Prerequisites: minimum GPA of 3.5 in MESAAS courses. The MESAAS honors seminar offers students the opportunity to undertake a sustained research project under close faculty supervision. The DUS advises on general issues of project design, format, approach, general research methodologies, and timetable. In addition, students work with an individual advisor who has expertise in the area of the thesis and can advise on the specifics of method and content. The thesis will be jointly evaluated by the adviser, the DUS, and the honors thesis TA. The DUS will lead students through a variety of exercises that are directly geared to facilitating the thesis. Students build their research, interpretive, and writing skills; discuss methodological approaches; write an annotated bibliography; learn to give constructive feedback to peers and respond to feedback effectively. The final product is a polished research paper in the range of 40-60 pages. Please note: This is a one-year course that begins in the fall semester (1 point) and continues through the spring semester (3 points). Only students who have completed both semesters will receive the full 4 points of credit.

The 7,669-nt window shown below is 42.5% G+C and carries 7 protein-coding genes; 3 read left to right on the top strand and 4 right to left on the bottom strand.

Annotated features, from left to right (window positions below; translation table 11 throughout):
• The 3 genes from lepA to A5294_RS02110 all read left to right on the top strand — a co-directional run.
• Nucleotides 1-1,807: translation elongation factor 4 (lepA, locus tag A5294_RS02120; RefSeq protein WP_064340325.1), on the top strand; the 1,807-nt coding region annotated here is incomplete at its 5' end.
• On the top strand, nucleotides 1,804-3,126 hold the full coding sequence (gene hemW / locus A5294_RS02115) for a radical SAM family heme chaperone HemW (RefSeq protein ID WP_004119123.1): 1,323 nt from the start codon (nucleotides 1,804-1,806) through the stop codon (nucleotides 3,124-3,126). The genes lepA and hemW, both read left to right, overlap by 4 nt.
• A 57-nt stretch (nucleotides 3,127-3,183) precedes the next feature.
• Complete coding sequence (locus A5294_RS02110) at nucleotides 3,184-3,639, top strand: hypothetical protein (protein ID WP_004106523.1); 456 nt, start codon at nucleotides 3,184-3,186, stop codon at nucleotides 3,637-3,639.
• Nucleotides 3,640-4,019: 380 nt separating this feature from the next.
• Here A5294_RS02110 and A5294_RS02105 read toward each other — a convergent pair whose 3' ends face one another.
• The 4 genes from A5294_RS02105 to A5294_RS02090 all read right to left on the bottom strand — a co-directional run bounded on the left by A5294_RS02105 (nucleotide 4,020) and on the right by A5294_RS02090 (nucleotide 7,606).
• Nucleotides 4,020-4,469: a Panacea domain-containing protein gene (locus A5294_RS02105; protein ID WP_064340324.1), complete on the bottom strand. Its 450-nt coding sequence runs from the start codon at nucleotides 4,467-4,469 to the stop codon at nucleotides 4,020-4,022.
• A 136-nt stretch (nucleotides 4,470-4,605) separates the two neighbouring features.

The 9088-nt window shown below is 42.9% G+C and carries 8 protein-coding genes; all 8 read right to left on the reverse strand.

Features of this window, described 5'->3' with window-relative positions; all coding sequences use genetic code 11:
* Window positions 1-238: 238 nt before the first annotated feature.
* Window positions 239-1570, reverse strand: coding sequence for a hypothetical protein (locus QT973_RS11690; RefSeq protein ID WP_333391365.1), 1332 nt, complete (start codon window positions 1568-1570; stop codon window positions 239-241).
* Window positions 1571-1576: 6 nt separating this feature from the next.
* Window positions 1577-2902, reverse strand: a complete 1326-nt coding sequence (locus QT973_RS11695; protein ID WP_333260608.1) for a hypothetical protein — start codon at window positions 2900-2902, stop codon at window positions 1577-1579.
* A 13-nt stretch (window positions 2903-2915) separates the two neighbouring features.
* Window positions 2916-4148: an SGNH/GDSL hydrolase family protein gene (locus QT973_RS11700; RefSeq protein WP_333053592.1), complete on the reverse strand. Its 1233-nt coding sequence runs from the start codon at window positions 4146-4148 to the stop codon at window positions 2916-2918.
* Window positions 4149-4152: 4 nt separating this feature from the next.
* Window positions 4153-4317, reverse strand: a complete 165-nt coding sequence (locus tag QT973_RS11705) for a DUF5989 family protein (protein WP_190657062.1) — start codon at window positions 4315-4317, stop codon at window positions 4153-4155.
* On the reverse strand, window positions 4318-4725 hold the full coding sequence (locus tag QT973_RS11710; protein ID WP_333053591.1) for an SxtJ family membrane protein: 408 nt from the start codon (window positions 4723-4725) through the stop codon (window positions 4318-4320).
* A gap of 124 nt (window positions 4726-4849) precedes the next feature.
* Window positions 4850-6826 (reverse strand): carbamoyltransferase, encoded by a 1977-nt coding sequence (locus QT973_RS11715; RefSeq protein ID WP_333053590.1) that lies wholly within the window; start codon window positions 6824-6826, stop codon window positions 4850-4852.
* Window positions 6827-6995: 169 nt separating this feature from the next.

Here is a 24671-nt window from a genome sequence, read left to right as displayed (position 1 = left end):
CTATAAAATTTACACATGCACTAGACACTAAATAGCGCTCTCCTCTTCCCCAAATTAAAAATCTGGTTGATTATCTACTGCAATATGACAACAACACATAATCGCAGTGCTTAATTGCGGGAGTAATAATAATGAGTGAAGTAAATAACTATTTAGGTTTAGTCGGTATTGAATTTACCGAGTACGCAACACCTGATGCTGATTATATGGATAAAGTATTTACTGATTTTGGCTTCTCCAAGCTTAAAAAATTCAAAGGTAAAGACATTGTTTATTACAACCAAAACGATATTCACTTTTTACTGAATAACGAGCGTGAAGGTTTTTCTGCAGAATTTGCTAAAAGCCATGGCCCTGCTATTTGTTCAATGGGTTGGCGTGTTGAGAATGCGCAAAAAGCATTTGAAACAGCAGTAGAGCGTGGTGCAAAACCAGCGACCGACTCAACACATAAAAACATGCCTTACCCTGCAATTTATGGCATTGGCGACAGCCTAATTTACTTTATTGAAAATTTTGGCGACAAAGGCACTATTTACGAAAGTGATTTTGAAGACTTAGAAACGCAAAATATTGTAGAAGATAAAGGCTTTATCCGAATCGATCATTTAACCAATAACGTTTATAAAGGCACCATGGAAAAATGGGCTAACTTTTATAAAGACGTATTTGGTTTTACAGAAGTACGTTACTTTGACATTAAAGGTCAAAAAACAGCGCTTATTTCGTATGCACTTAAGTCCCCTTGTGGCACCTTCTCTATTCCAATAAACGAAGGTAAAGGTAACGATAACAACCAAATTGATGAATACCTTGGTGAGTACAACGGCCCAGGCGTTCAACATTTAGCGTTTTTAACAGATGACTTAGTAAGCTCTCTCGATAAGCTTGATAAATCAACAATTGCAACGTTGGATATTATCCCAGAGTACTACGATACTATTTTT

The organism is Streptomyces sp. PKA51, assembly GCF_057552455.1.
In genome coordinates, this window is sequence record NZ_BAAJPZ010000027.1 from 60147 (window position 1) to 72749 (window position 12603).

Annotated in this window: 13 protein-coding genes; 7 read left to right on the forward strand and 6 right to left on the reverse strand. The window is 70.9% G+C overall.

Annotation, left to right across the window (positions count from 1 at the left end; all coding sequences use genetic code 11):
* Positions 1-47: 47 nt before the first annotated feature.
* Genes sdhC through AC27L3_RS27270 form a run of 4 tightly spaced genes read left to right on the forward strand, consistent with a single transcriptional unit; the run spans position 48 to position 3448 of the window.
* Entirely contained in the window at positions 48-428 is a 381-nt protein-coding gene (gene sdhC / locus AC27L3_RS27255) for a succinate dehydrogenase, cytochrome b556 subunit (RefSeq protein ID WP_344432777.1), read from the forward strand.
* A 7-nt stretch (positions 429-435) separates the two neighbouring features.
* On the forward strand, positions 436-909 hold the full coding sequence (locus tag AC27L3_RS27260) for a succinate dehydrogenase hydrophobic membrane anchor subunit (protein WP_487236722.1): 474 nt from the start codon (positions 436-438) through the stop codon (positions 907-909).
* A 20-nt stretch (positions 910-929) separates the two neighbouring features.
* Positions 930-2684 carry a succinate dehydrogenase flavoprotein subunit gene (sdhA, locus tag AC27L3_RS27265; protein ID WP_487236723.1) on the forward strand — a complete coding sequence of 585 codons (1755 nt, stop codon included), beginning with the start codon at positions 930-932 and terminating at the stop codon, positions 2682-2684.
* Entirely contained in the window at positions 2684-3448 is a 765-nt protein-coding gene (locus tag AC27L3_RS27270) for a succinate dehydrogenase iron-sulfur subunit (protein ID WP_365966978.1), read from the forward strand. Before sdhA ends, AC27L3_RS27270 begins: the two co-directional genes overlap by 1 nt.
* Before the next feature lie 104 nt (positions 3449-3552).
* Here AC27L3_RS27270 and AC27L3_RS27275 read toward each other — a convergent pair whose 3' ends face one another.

Subaltern Studies: Problems of HistoryMDES GU4057
Sudipta Kaviraj Section 001